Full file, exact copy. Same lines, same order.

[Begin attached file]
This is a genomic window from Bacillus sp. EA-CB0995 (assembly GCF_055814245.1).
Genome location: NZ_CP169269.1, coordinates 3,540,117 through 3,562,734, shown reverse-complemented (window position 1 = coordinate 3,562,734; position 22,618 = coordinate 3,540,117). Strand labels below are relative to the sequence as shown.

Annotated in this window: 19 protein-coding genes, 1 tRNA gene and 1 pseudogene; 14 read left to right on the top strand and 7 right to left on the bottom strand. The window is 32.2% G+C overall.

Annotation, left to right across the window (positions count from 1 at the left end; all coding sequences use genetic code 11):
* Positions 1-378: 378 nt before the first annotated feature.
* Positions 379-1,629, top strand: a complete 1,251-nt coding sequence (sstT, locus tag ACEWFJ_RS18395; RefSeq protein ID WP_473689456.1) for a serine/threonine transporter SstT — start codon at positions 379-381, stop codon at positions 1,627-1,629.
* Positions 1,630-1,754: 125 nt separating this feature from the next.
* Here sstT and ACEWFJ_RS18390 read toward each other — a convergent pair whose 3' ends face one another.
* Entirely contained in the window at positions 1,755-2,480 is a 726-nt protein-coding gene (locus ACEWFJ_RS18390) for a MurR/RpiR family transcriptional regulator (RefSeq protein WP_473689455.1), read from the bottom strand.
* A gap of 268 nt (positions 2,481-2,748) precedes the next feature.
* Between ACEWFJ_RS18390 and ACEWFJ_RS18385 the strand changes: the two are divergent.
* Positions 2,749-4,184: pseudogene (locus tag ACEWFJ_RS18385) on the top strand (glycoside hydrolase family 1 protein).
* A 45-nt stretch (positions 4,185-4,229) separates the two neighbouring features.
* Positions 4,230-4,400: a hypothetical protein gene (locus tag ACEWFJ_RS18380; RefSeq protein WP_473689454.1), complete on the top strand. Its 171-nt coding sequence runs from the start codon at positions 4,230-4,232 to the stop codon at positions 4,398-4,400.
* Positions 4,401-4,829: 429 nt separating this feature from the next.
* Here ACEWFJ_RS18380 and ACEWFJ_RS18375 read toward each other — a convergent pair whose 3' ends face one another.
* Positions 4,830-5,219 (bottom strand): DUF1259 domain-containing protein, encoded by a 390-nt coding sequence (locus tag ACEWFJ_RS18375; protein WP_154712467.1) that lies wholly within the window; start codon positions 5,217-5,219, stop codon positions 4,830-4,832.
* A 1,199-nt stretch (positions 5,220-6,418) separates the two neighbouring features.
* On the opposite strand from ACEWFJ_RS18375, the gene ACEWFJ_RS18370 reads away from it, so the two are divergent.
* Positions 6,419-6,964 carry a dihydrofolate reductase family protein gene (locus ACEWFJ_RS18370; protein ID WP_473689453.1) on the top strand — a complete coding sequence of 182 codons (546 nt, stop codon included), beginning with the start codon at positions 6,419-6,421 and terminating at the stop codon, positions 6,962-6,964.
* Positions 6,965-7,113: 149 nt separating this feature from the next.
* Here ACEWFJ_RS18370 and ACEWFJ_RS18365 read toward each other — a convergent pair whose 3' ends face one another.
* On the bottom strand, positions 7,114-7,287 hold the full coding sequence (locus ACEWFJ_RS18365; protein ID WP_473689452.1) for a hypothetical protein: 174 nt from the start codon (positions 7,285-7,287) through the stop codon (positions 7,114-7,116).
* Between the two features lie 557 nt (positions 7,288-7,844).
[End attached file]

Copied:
This is a genomic window from Bacillus sp. EA-CB0995 (assembly GCF_055814245.1).
Genome location: NZ_CP169269.1, coordinates 3,540,117 through 3,562,734, shown reverse-complemented (window position 1 = coordinate 3,562,734; position 22,618 = coordinate 3,540,117). Strand labels below are relative to the sequence as shown.

Annotated in this window: 19 protein-coding genes, 1 tRNA gene and 1 pseudogene; 14 read left to right on the top strand and 7 right to left on the bottom strand. The window is 32.2% G+C overall.

Annotation, left to right across the window (positions count from 1 at the left end; all coding sequences use genetic code 11):
* Positions 1-378: 378 nt before the first annotated feature.
* Positions 379-1,629, top strand: a complete 1,251-nt coding sequence (sstT, locus tag ACEWFJ_RS18395; RefSeq protein ID WP_473689456.1) for a serine/threonine transporter SstT — start codon at positions 379-381, stop codon at positions 1,627-1,629.
* Positions 1,630-1,754: 125 nt separating this feature from the next.
* Here sstT and ACEWFJ_RS18390 read toward each other — a convergent pair whose 3' ends face one another.
* Entirely contained in the window at positions 1,755-2,480 is a 726-nt protein-coding gene (locus ACEWFJ_RS18390) for a MurR/RpiR family transcriptional regulator (RefSeq protein WP_473689455.1), read from the bottom strand.
* A gap of 268 nt (positions 2,481-2,748) precedes the next feature.
* Between ACEWFJ_RS18390 and ACEWFJ_RS18385 the strand changes: the two are divergent.
* Positions 2,749-4,184: pseudogene (locus tag ACEWFJ_RS18385) on the top strand (glycoside hydrolase family 1 protein).
* A 45-nt stretch (positions 4,185-4,229) separates the two neighbouring features.
* Positions 4,230-4,400: a hypothetical protein gene (locus tag ACEWFJ_RS18380; RefSeq protein WP_473689454.1), complete on the top strand. Its 171-nt coding sequence runs from the start codon at positions 4,230-4,232 to the stop codon at positions 4,398-4,400.
* Positions 4,401-4,829: 429 nt separating this feature from the next.
* Here ACEWFJ_RS18380 and ACEWFJ_RS18375 read toward each other — a convergent pair whose 3' ends face one another.
* Positions 4,830-5,219 (bottom strand): DUF1259 domain-containing protein, encoded by a 390-nt coding sequence (locus tag ACEWFJ_RS18375; protein WP_154712467.1) that lies wholly within the window; start codon positions 5,217-5,219, stop codon positions 4,830-4,832.
* A 1,199-nt stretch (positions 5,220-6,418) separates the two neighbouring features.
* On the opposite strand from ACEWFJ_RS18375, the gene ACEWFJ_RS18370 reads away from it, so the two are divergent.
* Positions 6,419-6,964 carry a dihydrofolate reductase family protein gene (locus ACEWFJ_RS18370; protein ID WP_473689453.1) on the top strand — a complete coding sequence of 182 codons (546 nt, stop codon included), beginning with the start codon at positions 6,419-6,421 and terminating at the stop codon, positions 6,962-6,964.
* Positions 6,965-7,113: 149 nt separating this feature from the next.
* Here ACEWFJ_RS18370 and ACEWFJ_RS18365 read toward each other — a convergent pair whose 3' ends face one another.
* On the bottom strand, positions 7,114-7,287 hold the full coding sequence (locus ACEWFJ_RS18365; protein ID WP_473689452.1) for a hypothetical protein: 174 nt from the start codon (positions 7,285-7,287) through the stop codon (positions 7,114-7,116).
* Between the two features lie 557 nt (positions 7,288-7,844).